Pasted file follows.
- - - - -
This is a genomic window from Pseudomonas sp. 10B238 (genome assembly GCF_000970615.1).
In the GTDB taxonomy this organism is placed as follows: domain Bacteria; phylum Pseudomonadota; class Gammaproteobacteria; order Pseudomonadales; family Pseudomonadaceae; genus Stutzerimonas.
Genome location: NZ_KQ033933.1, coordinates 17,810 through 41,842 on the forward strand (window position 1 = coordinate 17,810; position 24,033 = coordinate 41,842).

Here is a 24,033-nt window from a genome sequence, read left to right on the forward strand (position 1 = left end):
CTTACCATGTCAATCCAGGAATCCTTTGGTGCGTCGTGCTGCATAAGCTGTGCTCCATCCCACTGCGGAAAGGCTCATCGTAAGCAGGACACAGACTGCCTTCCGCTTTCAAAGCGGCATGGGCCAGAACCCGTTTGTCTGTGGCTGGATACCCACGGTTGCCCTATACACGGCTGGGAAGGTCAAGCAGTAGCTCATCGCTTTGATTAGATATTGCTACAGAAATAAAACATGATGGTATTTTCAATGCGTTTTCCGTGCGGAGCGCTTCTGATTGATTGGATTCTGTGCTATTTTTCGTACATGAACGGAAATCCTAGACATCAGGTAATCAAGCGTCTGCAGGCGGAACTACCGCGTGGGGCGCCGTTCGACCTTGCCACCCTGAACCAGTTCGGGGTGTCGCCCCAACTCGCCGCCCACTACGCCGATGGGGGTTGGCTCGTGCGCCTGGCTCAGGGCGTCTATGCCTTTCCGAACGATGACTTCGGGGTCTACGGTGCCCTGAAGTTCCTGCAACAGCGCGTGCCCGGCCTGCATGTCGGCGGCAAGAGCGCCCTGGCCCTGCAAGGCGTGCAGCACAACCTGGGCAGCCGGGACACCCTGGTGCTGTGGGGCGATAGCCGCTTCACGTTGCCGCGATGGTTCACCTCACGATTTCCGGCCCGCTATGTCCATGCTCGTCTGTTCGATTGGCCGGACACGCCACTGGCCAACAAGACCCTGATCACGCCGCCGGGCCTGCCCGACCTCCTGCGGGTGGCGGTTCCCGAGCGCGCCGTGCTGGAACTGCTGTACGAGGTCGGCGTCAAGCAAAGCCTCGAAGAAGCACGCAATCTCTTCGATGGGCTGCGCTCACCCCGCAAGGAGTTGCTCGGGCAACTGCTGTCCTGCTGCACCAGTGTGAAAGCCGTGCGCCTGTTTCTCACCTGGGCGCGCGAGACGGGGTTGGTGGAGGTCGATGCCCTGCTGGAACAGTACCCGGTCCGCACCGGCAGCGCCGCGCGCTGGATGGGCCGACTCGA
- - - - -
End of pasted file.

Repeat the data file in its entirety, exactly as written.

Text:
This is a genomic window from Pseudomonas sp. 10B238 (genome assembly GCF_000970615.1).
In the GTDB taxonomy this organism is placed as follows: domain Bacteria; phylum Pseudomonadota; class Gammaproteobacteria; order Pseudomonadales; family Pseudomonadaceae; genus Stutzerimonas.
Genome location: NZ_KQ033933.1, coordinates 17,810 through 41,842 on the forward strand (window position 1 = coordinate 17,810; position 24,033 = coordinate 41,842).

Here is a 24,033-nt window from a genome sequence, read left to right on the forward strand (position 1 = left end):
CTTACCATGTCAATCCAGGAATCCTTTGGTGCGTCGTGCTGCATAAGCTGTGCTCCATCCCACTGCGGAAAGGCTCATCGTAAGCAGGACACAGACTGCCTTCCGCTTTCAAAGCGGCATGGGCCAGAACCCGTTTGTCTGTGGCTGGATACCCACGGTTGCCCTATACACGGCTGGGAAGGTCAAGCAGTAGCTCATCGCTTTGATTAGATATTGCTACAGAAATAAAACATGATGGTATTTTCAATGCGTTTTCCGTGCGGAGCGCTTCTGATTGATTGGATTCTGTGCTATTTTTCGTACATGAACGGAAATCCTAGACATCAGGTAATCAAGCGTCTGCAGGCGGAACTACCGCGTGGGGCGCCGTTCGACCTTGCCACCCTGAACCAGTTCGGGGTGTCGCCCCAACTCGCCGCCCACTACGCCGATGGGGGTTGGCTCGTGCGCCTGGCTCAGGGCGTCTATGCCTTTCCGAACGATGACTTCGGGGTCTACGGTGCCCTGAAGTTCCTGCAACAGCGCGTGCCCGGCCTGCATGTCGGCGGCAAGAGCGCCCTGGCCCTGCAAGGCGTGCAGCACAACCTGGGCAGCCGGGACACCCTGGTGCTGTGGGGCGATAGCCGCTTCACGTTGCCGCGATGGTTCACCTCACGATTTCCGGCCCGCTATGTCCATGCTCGTCTGTTCGATTGGCCGGACACGCCACTGGCCAACAAGACCCTGATCACGCCGCCGGGCCTGCCCGACCTCCTGCGGGTGGCGGTTCCCGAGCGCGCCGTGCTGGAACTGCTGTACGAGGTCGGCGTCAAGCAAAGCCTCGAAGAAGCACGCAATCTCTTCGATGGGCTGCGCTCACCCCGCAAGGAGTTGCTCGGGCAACTGCTGTCCTGCTGCACCAGTGTGAAAGCCGTGCGCCTGTTTCTCACCTGGGCGCGCGAGACGGGGTTGGTGGAGGTCGATGCCCTGCTGGAACAGTACCCGGTCCGCACCGGCAGCGCCGCGCGCTGGATGGGCCGACTCGA